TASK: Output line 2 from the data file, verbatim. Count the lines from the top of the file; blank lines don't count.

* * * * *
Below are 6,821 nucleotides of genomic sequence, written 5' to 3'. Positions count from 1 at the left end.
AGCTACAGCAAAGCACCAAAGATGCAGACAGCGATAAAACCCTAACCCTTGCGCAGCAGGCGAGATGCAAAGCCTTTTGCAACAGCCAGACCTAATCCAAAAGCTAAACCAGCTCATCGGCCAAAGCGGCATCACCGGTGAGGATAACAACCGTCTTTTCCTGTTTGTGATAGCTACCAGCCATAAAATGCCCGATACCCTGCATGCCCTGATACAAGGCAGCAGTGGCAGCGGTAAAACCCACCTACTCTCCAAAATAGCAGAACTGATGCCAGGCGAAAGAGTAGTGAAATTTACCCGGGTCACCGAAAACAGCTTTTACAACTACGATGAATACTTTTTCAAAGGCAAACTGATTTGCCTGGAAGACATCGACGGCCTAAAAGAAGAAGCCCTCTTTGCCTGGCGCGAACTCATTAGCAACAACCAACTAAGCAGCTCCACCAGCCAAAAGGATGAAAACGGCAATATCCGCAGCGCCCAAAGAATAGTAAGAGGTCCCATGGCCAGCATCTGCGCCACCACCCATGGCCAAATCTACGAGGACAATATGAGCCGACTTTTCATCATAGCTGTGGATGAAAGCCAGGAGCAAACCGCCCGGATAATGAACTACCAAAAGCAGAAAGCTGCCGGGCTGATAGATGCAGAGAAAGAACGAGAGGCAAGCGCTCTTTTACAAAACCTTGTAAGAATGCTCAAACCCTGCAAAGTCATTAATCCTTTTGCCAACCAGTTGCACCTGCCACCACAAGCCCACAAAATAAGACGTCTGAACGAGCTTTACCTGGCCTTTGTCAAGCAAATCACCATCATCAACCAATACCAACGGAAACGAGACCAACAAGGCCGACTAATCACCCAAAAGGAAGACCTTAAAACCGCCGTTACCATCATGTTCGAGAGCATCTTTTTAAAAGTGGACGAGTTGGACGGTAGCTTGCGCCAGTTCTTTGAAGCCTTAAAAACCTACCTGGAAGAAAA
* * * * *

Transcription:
AGCTACAGCAAAGCACCAAAGATGCAGACAGCGATAAAACCCTAACCCTTGCGCAGCAGGCGAGATGCAAAGCCTTTTGCAACAGCCAGACCTAATCCAAAAGCTAAACCAGCTCATCGGCCAAAGCGGCATCACCGGTGAGGATAACAACCGTCTTTTCCTGTTTGTGATAGCTACCAGCCATAAAATGCCCGATACCCTGCATGCCCTGATACAAGGCAGCAGTGGCAGCGGTAAAACCCACCTACTCTCCAAAATAGCAGAACTGATGCCAGGCGAAAGAGTAGTGAAATTTACCCGGGTCACCGAAAACAGCTTTTACAACTACGATGAATACTTTTTCAAAGGCAAACTGATTTGCCTGGAAGACATCGACGGCCTAAAAGAAGAAGCCCTCTTTGCCTGGCGCGAACTCATTAGCAACAACCAACTAAGCAGCTCCACCAGCCAAAAGGATGAAAACGGCAATATCCGCAGCGCCCAAAGAATAGTAAGAGGTCCCATGGCCAGCATCTGCGCCACCACCCATGGCCAAATCTACGAGGACAATATGAGCCGACTTTTCATCATAGCTGTGGATGAAAGCCAGGAGCAAACCGCCCGGATAATGAACTACCAAAAGCAGAAAGCTGCCGGGCTGATAGATGCAGAGAAAGAACGAGAGGCAAGCGCTCTTTTACAAAACCTTGTAAGAATGCTCAAACCCTGCAAAGTCATTAATCCTTTTGCCAACCAGTTGCACCTGCCACCACAAGCCCACAAAATAAGACGTCTGAACGAGCTTTACCTGGCCTTTGTCAAGCAAATCACCATCATCAACCAATACCAACGGAAACGAGACCAACAAGGCCGACTAATCACCCAAAAGGAAGACCTTAAAACCGCCGTTACCATCATGTTCGAGAGCATCTTTTTAAAAGTGGACGAGTTGGACGGTAGCTTGCGCCAGTTCTTTGAAGCCTTAAAAACCTACCTGGAAGAAAA